[OPE-L:3708] textual evidence

From: Rakesh Bhandari (bhandari@Princeton.EDU)
Date: Tue Aug 22 2000 - 10:14:14 EDT

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The reason that this transformation issue has to be fought out to the
bitter end is quite simple: the transformation lays the very foundation for
Marx's crisis theory because it allows us to understand the falling rate of
profit from non Malthusian foundations, to use Brenner's unfortunate
expression. That is, an entrepreneur can reduce his costs and raise his
profits by replacing much direct labor for just a little more indirect
labor (so, contra Brenner, unit values are actually falling as a result of
indirect labor rising less than direct labor falls per unit), though,
unbeknowst to the entrepreneur, this will still drain the system as a whole
of the value substance and thereby exert downward pressure on the average
rate of profit (the very most important page is Marx's Capital 3, p.270);
it is true of course that for other branches the inputs should be getting
cheaper (Okishio, Van Parijs) in the next period as a result of these
innovations but this will only slow down the rising OCC of total capital as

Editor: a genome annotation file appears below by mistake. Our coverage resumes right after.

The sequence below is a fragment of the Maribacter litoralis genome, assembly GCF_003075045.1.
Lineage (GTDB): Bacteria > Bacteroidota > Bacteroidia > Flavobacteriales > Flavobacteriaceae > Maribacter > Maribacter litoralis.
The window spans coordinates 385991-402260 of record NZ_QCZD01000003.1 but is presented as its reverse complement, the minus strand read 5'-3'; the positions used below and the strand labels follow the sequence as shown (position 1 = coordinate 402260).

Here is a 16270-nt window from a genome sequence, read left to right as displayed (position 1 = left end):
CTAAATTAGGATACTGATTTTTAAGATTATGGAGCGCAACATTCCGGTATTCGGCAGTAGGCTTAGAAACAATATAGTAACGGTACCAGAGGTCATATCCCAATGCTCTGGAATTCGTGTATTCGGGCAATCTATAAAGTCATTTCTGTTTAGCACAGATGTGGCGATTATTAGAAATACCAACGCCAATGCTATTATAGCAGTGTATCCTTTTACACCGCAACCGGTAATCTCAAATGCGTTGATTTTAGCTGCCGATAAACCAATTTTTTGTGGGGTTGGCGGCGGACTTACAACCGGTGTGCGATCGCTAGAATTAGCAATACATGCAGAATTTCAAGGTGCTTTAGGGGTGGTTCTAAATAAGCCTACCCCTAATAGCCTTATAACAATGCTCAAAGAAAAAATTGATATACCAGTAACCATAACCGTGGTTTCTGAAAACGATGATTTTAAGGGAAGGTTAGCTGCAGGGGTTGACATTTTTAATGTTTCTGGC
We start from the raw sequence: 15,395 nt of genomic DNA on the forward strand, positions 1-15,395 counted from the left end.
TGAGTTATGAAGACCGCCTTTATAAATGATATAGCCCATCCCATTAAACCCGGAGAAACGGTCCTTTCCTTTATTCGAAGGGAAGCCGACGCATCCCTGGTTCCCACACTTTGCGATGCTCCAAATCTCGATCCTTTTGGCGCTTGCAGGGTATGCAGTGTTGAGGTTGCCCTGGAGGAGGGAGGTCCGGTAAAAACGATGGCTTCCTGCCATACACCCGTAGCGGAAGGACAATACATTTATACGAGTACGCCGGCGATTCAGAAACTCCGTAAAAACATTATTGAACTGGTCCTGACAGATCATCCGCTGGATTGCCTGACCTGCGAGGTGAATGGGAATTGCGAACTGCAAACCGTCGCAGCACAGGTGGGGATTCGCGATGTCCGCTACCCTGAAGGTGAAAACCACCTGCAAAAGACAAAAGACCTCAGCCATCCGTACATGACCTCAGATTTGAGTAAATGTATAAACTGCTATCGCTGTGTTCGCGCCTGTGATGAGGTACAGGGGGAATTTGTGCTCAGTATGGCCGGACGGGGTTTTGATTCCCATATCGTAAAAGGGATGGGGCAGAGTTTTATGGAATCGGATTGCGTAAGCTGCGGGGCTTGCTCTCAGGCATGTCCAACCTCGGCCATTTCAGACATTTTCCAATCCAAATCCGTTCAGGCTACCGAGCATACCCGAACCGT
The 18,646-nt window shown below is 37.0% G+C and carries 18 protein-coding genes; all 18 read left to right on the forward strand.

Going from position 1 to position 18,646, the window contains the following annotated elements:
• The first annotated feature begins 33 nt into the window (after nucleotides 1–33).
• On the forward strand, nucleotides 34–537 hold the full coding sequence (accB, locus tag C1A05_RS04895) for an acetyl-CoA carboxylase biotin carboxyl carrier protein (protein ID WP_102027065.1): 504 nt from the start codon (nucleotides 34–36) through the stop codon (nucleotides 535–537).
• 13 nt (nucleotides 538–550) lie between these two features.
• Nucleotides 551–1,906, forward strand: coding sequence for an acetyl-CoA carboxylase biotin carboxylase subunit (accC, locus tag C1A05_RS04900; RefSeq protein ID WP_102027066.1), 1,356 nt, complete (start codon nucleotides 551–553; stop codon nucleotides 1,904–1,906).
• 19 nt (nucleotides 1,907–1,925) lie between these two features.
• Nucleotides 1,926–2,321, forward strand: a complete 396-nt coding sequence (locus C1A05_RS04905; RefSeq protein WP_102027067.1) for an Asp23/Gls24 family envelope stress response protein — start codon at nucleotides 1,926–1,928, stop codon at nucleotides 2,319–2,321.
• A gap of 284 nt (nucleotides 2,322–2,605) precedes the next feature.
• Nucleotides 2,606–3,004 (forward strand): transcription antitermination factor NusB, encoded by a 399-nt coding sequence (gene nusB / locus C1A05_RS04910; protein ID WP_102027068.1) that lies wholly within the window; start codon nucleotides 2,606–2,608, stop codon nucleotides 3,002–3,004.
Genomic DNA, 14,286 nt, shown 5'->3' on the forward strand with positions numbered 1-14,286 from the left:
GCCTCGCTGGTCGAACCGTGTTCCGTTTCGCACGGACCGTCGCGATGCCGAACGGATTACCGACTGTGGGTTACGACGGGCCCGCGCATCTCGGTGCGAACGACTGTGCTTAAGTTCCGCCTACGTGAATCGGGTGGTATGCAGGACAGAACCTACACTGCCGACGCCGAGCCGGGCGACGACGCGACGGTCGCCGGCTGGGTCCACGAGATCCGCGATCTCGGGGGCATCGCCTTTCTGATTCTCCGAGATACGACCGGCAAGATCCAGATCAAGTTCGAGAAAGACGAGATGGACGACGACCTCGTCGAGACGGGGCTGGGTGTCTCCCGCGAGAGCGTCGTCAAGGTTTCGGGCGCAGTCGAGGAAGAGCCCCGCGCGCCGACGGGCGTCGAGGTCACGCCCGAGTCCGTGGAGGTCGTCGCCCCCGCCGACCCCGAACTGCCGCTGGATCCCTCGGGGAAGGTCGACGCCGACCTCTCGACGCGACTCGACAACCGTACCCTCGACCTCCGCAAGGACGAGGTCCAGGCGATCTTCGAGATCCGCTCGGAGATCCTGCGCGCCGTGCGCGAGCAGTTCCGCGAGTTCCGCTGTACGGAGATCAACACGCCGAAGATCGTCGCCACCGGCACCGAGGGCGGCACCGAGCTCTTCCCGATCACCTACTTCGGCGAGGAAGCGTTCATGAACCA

in those branches there too are the same microeconomic incentives to
replace as much direct labor with as little more indirect labor As
Grossmann understood long ago, the transformation must be understood from
the perspective of crisis theory.

 Marx himself connects the transformation issue to his crisis theory:

"The individual capitalist (or alternatively the sum total of capitaists in
a particular sphere of production), whose vision is a restricted one, is
right in belieivn ghtat his profit does not derive from the labour employed
by him or employed in his own branch. This is quite correct as far as his
average profit goes. How much this profit is mediated by the overall
exploitation of labour by capital as a whole, i.e., by all his fellow
capitalists, this interconnectiohn is a complete mystery to him, and the
more so in that even the bourgeois theorists, the political economists,
have not yet revealed it.Saving of labour--not only the labour necessary to
produce a specific product, but also the number of workers employed--and a
greater use of dead labour (constant capital), appears a quite correct
economic operation, and seems from teh very beginning not to affect the
general rate of profit and the average profit in any manner,. How therefore
can living labour be the exclusive source of profit, since a reduction in
the quantity of labour needed for production not only seems not to affect
the profit, but rather to be the immediate source of increasing profit, in
certain circumstances, at least for the individual capitalist?"

In my opinion, this is the sum and substance of Marx's theory of value,
accumulation and crisis. And it can't be understood if we dismiss Marx's
theory of how prices and values are related via the formation of a general
rate of profit.

All the best, Rakesh

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